Columbus: When you sweep the best team in the NHL in four games there probably are not many players on your roster that are struggling, and even if there are, you haven’t had enough time to figure out who they are. Still, the Blue Jackets would probably like to see a little bit more from Dzingel and Brandon Dubinsky in Round 2, as both were held off the scoresheet entirely in their first four games.

Goaltending

Boston: Bruins fans always seem to be waiting for an opportunity to criticize Tuukka Rask and make him the scapegoat for whenever the team falls short in the playoffs. While his regular season performance wasn’t consistently great, and there is reason to believe he is not the same goalie he was four or five years ago, he is still a very capable starter that has the potential to steal a game or two, and perhaps even an entire series should it come to that. He was outstanding in the first round with a .928 save percentage and was at his best in Games 6 and 7 when the Bruins needed him most.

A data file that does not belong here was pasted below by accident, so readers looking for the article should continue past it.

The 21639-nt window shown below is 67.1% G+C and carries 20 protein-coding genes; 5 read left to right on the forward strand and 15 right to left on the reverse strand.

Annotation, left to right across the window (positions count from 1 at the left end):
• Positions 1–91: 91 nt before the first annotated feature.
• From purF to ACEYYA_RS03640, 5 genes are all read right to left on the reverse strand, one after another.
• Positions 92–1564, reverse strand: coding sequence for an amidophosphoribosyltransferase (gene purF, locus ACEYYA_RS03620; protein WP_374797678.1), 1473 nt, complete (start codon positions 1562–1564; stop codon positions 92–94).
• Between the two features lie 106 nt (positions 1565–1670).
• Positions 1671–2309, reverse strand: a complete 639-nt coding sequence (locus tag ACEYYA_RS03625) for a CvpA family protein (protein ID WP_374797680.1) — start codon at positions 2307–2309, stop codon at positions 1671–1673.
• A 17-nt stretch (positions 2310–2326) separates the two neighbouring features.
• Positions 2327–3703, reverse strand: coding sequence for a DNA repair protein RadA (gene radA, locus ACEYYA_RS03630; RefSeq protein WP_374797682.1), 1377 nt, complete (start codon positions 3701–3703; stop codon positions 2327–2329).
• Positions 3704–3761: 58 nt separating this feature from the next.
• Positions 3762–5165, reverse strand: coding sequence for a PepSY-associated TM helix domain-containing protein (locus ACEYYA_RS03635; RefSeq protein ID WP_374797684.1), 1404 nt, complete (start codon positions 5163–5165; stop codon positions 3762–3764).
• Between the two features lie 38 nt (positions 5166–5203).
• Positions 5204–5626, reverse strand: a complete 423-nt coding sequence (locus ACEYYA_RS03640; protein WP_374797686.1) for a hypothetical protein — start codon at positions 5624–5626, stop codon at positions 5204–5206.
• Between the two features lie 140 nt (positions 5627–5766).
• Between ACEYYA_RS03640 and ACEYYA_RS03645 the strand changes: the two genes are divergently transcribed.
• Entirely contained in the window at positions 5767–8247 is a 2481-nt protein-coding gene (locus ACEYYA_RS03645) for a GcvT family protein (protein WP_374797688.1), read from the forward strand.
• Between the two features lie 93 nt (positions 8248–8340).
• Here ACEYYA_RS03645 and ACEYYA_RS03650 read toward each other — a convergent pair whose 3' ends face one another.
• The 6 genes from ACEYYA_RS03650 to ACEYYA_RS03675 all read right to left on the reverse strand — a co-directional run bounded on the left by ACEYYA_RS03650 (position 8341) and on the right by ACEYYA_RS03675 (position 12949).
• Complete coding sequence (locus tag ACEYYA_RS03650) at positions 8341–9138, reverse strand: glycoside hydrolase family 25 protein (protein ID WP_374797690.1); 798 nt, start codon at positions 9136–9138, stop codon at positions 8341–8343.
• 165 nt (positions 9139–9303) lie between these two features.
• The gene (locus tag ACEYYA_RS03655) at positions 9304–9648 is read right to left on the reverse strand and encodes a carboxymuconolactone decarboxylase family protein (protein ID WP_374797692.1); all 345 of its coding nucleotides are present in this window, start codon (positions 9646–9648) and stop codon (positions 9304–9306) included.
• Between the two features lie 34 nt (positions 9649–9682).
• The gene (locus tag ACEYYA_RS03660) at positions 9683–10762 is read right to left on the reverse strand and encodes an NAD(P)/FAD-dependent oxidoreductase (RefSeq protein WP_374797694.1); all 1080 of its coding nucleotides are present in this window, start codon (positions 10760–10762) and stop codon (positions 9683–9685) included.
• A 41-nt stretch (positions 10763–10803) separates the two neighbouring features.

Columbus: This was always going to be the big question for the Blue Jackets. For as good as Sergei Bobrovsky has been throughout his career he has been one of the least productive goalies in the NHL come playoff time, consistently melting down at the worst possible time. He did a lot of work in Round 1 to quiet the doubters in helping to shut down one of the greatest offenses the NHL has ever seen. The Blue Jackets dominated the series so much that they didn’t even need Bobrovsky to be great, and he still finished with a .932 save percentage in what has been — by far — the best postseason performance of his career.